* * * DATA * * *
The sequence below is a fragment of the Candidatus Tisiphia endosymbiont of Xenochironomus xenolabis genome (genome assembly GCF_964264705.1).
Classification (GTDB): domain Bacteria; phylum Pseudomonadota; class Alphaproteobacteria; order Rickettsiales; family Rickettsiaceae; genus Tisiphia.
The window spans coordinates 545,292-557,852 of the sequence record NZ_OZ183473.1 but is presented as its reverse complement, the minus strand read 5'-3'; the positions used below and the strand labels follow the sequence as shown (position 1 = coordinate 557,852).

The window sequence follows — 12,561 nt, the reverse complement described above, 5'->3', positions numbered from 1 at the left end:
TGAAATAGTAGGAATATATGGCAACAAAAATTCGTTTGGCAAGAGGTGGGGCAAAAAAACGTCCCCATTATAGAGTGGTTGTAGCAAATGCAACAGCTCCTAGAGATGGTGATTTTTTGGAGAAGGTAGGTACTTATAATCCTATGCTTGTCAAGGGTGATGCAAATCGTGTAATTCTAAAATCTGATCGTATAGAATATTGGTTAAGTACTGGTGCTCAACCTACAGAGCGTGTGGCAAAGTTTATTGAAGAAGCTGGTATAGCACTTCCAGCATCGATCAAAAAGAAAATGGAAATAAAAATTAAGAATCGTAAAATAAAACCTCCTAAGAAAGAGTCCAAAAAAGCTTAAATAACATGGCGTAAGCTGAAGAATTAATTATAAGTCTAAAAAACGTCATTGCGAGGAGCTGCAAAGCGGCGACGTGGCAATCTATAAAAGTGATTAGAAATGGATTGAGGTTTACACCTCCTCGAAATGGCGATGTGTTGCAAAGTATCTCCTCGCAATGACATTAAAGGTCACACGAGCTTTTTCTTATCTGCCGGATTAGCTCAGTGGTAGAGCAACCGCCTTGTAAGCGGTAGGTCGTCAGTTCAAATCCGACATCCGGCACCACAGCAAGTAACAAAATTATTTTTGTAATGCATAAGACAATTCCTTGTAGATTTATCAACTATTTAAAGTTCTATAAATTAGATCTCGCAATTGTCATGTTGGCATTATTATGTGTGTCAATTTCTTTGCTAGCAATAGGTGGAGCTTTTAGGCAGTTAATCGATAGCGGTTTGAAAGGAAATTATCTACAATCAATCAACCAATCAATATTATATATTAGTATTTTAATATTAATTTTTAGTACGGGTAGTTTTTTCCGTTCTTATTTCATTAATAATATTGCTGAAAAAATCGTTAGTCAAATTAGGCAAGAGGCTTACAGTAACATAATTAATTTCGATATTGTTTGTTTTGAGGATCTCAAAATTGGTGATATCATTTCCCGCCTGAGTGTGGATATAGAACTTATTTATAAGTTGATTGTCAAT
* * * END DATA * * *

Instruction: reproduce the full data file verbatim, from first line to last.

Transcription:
The sequence below is a fragment of the Candidatus Tisiphia endosymbiont of Xenochironomus xenolabis genome (genome assembly GCF_964264705.1).
Classification (GTDB): domain Bacteria; phylum Pseudomonadota; class Alphaproteobacteria; order Rickettsiales; family Rickettsiaceae; genus Tisiphia.
The window spans coordinates 545,292-557,852 of the sequence record NZ_OZ183473.1 but is presented as its reverse complement, the minus strand read 5'-3'; the positions used below and the strand labels follow the sequence as shown (position 1 = coordinate 557,852).

The window sequence follows — 12,561 nt, the reverse complement described above, 5'->3', positions numbered from 1 at the left end:
TGAAATAGTAGGAATATATGGCAACAAAAATTCGTTTGGCAAGAGGTGGGGCAAAAAAACGTCCCCATTATAGAGTGGTTGTAGCAAATGCAACAGCTCCTAGAGATGGTGATTTTTTGGAGAAGGTAGGTACTTATAATCCTATGCTTGTCAAGGGTGATGCAAATCGTGTAATTCTAAAATCTGATCGTATAGAATATTGGTTAAGTACTGGTGCTCAACCTACAGAGCGTGTGGCAAAGTTTATTGAAGAAGCTGGTATAGCACTTCCAGCATCGATCAAAAAGAAAATGGAAATAAAAATTAAGAATCGTAAAATAAAACCTCCTAAGAAAGAGTCCAAAAAAGCTTAAATAACATGGCGTAAGCTGAAGAATTAATTATAAGTCTAAAAAACGTCATTGCGAGGAGCTGCAAAGCGGCGACGTGGCAATCTATAAAAGTGATTAGAAATGGATTGAGGTTTACACCTCCTCGAAATGGCGATGTGTTGCAAAGTATCTCCTCGCAATGACATTAAAGGTCACACGAGCTTTTTCTTATCTGCCGGATTAGCTCAGTGGTAGAGCAACCGCCTTGTAAGCGGTAGGTCGTCAGTTCAAATCCGACATCCGGCACCACAGCAAGTAACAAAATTATTTTTGTAATGCATAAGACAATTCCTTGTAGATTTATCAACTATTTAAAGTTCTATAAATTAGATCTCGCAATTGTCATGTTGGCATTATTATGTGTGTCAATTTCTTTGCTAGCAATAGGTGGAGCTTTTAGGCAGTTAATCGATAGCGGTTTGAAAGGAAATTATCTACAATCAATCAACCAATCAATATTATATATTAGTATTTTAATATTAATTTTTAGTACGGGTAGTTTTTTCCGTTCTTATTTCATTAATAATATTGCTGAAAAAATCGTTAGTCAAATTAGGCAAGAGGCTTACAGTAACATAATTAATTTCGATATTGTTTGTTTTGAGGATCTCAAAATTGGTGATATCATTTCCCGCCTGAGTGTGGATATAGAACTTATTTATAAGTTGATTGTCAAT